Rain must hold a special place deep in the human psyche. Expressions about rain have such interesting imagery. I can’t think of many words that evoke such vivid images.
For instance, in English, if it’s pouring out, you can say, It’s raining cats and dogs. If there’s thunder, some people say God is bowling. At least that’s said to little kids.
You can also say, It’s raining buckets. That’s interesting because in French, there’s the same expression, Il pleut à seaux.*
The French also have the saying, Il pleut comme vache qui pisse. In English, that’s… It’s raining like a cow that’s pissing.
More politely, the French would say, Il tombe des cordes. That expression is literally, It’s falling ropes, or we’d say, Ropes are falling.
There are also expressions for more violent rain. In Spanish there’s, Caen chuzos de punto. Which means, Spears are falling point first. Similarly, in French there’s, Il tombe des hallebardes. That means, Halberds are falling. A halberd is a weapon that was used during the 14th and 15th centuries. It has a spiky axe on the end of a pole. You can see halberds in the image below. They sort of look like falling rain.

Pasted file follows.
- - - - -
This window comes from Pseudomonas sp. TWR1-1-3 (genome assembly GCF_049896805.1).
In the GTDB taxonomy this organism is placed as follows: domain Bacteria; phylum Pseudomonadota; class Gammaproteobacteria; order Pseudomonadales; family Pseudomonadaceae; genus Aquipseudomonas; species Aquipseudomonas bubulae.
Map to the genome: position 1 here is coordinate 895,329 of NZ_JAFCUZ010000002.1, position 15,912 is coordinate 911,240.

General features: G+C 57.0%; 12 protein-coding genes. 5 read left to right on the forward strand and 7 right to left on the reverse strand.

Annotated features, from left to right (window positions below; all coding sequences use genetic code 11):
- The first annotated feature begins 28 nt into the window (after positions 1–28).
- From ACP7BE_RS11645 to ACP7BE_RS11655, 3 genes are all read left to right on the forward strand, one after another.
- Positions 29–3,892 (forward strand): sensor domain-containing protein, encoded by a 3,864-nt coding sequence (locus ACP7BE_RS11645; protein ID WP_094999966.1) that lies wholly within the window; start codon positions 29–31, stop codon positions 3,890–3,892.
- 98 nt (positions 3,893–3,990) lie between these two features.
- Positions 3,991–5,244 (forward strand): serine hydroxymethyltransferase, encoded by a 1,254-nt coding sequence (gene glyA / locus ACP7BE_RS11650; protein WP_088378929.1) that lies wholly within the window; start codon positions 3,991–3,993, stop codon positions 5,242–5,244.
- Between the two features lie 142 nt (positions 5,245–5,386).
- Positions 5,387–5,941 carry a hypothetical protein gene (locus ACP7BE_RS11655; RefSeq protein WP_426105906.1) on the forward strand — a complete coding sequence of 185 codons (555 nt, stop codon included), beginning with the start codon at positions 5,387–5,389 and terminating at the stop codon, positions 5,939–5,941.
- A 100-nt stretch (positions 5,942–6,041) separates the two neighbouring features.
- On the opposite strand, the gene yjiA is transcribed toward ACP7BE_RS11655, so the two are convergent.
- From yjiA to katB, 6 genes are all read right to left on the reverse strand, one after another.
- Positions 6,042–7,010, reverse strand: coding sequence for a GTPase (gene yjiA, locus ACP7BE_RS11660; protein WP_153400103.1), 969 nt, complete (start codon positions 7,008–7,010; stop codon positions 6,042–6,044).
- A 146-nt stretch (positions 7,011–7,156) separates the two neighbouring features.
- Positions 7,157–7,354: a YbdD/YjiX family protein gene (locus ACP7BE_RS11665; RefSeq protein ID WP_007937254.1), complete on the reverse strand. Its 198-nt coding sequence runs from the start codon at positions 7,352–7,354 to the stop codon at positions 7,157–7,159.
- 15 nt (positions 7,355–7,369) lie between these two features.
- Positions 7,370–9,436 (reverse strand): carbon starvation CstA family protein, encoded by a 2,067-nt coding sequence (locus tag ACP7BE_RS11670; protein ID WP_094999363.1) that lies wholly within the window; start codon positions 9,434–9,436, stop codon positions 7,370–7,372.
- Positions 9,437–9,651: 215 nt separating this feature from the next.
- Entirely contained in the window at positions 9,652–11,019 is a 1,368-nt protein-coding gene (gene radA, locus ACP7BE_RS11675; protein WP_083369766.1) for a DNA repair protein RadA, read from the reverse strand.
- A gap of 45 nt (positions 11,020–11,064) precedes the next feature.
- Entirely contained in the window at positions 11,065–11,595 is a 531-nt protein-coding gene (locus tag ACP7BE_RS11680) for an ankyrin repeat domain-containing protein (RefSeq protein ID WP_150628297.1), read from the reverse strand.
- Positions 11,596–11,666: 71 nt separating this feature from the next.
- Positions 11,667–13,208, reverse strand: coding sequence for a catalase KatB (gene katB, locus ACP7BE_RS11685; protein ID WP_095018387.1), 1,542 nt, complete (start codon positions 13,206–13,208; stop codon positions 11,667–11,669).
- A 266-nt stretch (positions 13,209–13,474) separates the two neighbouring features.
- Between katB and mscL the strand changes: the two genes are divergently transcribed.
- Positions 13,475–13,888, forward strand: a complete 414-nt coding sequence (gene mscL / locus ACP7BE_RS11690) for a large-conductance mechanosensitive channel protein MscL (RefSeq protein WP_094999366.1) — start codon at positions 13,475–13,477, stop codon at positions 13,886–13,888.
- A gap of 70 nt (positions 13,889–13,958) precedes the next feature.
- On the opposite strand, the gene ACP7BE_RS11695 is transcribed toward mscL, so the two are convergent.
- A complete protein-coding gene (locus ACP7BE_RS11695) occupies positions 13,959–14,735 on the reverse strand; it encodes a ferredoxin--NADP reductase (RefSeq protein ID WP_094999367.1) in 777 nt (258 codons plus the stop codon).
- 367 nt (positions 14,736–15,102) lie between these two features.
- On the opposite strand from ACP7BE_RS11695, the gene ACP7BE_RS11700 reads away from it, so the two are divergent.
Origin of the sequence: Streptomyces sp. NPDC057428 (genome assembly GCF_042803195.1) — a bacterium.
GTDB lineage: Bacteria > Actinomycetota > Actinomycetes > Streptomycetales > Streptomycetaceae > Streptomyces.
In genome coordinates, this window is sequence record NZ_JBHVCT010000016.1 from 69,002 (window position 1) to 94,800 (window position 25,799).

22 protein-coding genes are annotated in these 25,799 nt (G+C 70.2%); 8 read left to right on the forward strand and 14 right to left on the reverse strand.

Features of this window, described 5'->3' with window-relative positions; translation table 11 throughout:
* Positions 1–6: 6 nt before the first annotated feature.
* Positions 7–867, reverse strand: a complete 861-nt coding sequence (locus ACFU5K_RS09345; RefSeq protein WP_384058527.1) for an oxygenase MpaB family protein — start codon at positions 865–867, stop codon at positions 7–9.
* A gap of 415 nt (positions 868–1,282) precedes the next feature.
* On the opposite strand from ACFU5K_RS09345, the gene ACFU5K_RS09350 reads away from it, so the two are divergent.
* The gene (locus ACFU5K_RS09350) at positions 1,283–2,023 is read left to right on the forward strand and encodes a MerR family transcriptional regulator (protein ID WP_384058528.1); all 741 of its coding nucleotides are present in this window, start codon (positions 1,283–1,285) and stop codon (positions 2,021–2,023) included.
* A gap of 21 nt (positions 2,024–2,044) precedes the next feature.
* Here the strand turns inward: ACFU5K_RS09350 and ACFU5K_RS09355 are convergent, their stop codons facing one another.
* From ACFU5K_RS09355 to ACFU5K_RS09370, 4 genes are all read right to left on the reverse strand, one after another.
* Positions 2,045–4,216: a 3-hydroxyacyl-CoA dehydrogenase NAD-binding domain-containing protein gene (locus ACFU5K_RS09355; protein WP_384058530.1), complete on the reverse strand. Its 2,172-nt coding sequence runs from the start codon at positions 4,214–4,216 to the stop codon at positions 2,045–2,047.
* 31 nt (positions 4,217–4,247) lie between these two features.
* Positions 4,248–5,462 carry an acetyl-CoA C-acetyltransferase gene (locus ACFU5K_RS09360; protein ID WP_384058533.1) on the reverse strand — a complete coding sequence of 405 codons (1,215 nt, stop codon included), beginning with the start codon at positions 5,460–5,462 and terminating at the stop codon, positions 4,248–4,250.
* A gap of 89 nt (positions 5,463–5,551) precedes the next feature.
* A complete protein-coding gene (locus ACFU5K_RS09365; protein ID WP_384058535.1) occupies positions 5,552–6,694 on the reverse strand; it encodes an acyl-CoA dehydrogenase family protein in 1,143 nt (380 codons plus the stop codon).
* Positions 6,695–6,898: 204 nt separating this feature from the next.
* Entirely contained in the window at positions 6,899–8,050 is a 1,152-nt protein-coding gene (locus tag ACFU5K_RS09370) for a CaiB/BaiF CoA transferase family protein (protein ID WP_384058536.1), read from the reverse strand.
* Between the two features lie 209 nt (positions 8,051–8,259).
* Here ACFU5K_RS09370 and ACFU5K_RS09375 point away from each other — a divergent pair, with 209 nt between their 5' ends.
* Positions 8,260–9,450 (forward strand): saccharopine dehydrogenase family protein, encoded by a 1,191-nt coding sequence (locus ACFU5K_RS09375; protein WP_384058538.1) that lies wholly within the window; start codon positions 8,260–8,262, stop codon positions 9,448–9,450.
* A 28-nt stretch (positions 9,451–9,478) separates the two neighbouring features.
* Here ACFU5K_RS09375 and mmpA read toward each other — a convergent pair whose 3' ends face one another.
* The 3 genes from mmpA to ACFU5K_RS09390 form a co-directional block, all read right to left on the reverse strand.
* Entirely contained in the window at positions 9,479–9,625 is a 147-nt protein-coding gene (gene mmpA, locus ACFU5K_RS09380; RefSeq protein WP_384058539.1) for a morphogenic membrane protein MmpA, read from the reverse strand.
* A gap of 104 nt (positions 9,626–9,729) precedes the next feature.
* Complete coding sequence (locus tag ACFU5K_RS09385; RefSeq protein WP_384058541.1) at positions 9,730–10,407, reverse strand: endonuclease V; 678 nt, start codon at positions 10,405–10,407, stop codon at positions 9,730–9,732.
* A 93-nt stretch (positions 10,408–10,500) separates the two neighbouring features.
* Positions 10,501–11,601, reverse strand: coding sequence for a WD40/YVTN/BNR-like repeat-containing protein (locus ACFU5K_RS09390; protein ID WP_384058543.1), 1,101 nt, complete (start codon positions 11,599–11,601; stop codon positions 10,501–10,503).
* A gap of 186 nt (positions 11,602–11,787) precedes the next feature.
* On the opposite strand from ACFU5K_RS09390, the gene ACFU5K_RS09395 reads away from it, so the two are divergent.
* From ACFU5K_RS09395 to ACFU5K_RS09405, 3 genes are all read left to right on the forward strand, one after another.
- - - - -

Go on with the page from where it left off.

Finally, in Occitan (a language spoken in parts of southern France, Spain and Italy) they say, Tomba de rabanelas. That means, Wild radishes are falling. They also say, Tomba de pèiras de molin – Mill stones are falling.
Feel free to comment below about expressions concerning rain that are said in cultures you’re familiar with.
Many thanks to Monique of Mama Lisa’s World en français for telling me about some of the expressions about rain in French, Spanish and Occitan.
Come visit the blog category about rain for some songs and rhymes about rain.
*UPDATE ABOUT “RAINING BUCKETS”:
Monique later wrote me…
Spaniards also say, “Llueve a cántaros” to say “it’s raining buckets”. It literally means the same thing. Portuguese have the same expression about buckets, “Está a chover a cântaros” = it’s raining buckets. Italians have “piove a catinelle”, which means “it’s raining basins/bowls”.
This article was posted on Thursday, July 13th, 2006 at 12:46 pm and is filed under Countries & Cultures, English, Expressions about Rain, France, French, Languages, Occitan, Occitan, Rain, Spain, Spanish, United Kingdom, USA, Weather, Words & Phrases. You can follow any responses to this entry through the RSS 2.0 feed. You can leave a response, or trackback from your own site.
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